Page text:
Stalk Rots Help When Breaking Down Residue

Stalk Rots Help When Breaking Down Residue

Corn Illustrated: After harvest, stalk rots can help residue decay faster.

You don't want to see stalk rot in your cornfield before you harvest. If you do, you likely need to speed harvest before stalks are so infected they fall over. Fortunately, many fields seemed unaffected by stalk rots this fall with little to no lodging, even though some people expected they could be an issue.

There were some exceptions. Fields susceptible to diseases like northern corn leaf blight or gray leaf spot, were affected by lodging if left in the field too long. They died prematurely once disease took over in late August. The stress of the foliar disease opened up plants for infection by stalk rots late.

Residue breaks down: Note the black specks on the piece of stalk. That is a fungus at work on the corn residue. The only disadvantage is that if you're coming back with corn after corn, the inoculum for disease will be there and likely at higher levels than if you had tilled.

Corn Illustrated 11/18: Most Corn Fields Stood Well Despite Predictions of Lodging

Jeremy Henry, Connersville, doesn't might seeing organisms, even stalk rot fungi, breaking down pieces of stalk residue, but only after harvest. He no-tills and is growing cover crops. If the residue breaks down quicker, he believes he's getting more nutrients returned to the soil faster, and planting into corn residue in the spring will be easier.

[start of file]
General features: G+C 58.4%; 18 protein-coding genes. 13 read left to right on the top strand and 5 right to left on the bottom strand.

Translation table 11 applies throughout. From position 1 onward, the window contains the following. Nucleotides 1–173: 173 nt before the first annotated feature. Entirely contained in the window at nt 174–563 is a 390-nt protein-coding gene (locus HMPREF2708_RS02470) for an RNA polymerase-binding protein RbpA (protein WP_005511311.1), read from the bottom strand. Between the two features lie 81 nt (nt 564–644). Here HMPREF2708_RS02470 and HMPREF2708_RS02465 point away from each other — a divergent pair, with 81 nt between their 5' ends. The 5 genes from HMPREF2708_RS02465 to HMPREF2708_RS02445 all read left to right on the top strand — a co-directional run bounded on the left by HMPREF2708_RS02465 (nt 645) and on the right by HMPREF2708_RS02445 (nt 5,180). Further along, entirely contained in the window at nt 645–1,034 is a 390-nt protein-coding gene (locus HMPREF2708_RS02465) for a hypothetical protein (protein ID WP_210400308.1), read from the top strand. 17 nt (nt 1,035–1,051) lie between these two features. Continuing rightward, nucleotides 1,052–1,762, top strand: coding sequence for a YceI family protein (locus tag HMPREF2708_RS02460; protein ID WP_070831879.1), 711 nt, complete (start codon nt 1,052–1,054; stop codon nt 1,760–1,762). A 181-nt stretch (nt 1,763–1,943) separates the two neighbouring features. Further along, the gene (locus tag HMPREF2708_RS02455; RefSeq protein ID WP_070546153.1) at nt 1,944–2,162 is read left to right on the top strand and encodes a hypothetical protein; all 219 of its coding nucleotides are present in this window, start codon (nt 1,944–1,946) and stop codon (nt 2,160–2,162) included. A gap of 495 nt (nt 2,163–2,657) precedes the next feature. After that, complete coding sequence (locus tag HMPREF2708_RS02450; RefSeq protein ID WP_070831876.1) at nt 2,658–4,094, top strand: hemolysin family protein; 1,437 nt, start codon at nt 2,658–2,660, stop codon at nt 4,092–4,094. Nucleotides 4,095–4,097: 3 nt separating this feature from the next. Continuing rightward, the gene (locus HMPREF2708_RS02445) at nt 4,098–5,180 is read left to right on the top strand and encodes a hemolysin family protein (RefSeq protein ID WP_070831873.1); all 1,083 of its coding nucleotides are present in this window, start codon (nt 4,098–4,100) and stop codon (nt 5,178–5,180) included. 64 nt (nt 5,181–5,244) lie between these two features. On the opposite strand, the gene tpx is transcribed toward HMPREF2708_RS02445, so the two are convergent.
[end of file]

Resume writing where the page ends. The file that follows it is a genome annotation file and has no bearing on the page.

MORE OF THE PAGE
Henry is so adamant about starting stalk reside decomposition that he engineered his standard corn rollers on his corn head so residue is more open to breakdown. There are commercial rollers available which do the same thing. Henry was able to re-work the corn head on his own because he is a skilled machinist.

Corn Illustrated 11/11: Save Every Ear You Can During Harvest

Finding pieces of corn residue that are decaying, laying amongst growing cover crop plants, doesn't bother him at all. In fact it's what the likes to see. He seeds cover crops off his corn head. By early November, he found decaying residue in the midst of good cover crop growth in a field harvested in late September.

For more corn news, corn crop scouting information and corn diseases to watch for, follow Tom Bechman's column, Corn Illustrated Weekly, published every Tuesday.

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